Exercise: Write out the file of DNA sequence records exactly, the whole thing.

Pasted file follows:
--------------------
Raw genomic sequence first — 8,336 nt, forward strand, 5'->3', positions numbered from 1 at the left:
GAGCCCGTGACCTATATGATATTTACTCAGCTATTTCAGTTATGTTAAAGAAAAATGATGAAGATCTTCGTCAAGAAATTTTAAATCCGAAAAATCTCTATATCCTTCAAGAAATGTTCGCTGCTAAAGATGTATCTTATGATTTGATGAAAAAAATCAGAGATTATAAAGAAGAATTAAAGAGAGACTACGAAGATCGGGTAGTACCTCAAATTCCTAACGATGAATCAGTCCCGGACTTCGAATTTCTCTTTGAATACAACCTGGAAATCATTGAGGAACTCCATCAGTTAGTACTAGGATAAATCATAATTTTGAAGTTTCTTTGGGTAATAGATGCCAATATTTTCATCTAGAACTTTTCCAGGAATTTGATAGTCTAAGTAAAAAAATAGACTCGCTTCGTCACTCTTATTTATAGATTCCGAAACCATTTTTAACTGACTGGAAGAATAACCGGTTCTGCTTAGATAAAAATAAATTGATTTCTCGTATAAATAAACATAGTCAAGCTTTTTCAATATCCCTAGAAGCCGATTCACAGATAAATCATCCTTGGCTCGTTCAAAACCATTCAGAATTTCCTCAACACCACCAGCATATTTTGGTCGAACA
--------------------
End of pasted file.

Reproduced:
Raw genomic sequence first — 8,336 nt, forward strand, 5'->3', positions numbered from 1 at the left:
GAGCCCGTGACCTATATGATATTTACTCAGCTATTTCAGTTATGTTAAAGAAAAATGATGAAGATCTTCGTCAAGAAATTTTAAATCCGAAAAATCTCTATATCCTTCAAGAAATGTTCGCTGCTAAAGATGTATCTTATGATTTGATGAAAAAAATCAGAGATTATAAAGAAGAATTAAAGAGAGACTACGAAGATCGGGTAGTACCTCAAATTCCTAACGATGAATCAGTCCCGGACTTCGAATTTCTCTTTGAATACAACCTGGAAATCATTGAGGAACTCCATCAGTTAGTACTAGGATAAATCATAATTTTGAAGTTTCTTTGGGTAATAGATGCCAATATTTTCATCTAGAACTTTTCCAGGAATTTGATAGTCTAAGTAAAAAAATAGACTCGCTTCGTCACTCTTATTTATAGATTCCGAAACCATTTTTAACTGACTGGAAGAATAACCGGTTCTGCTTAGATAAAAATAAATTGATTTCTCGTATAAATAAACATAGTCAAGCTTTTTCAATATCCCTAGAAGCCGATTCACAGATAAATCATCCTTGGCTCGTTCAAAACCATTCAGAATTTCCTCAACACCACCAGCATATTTTGGTCGAACA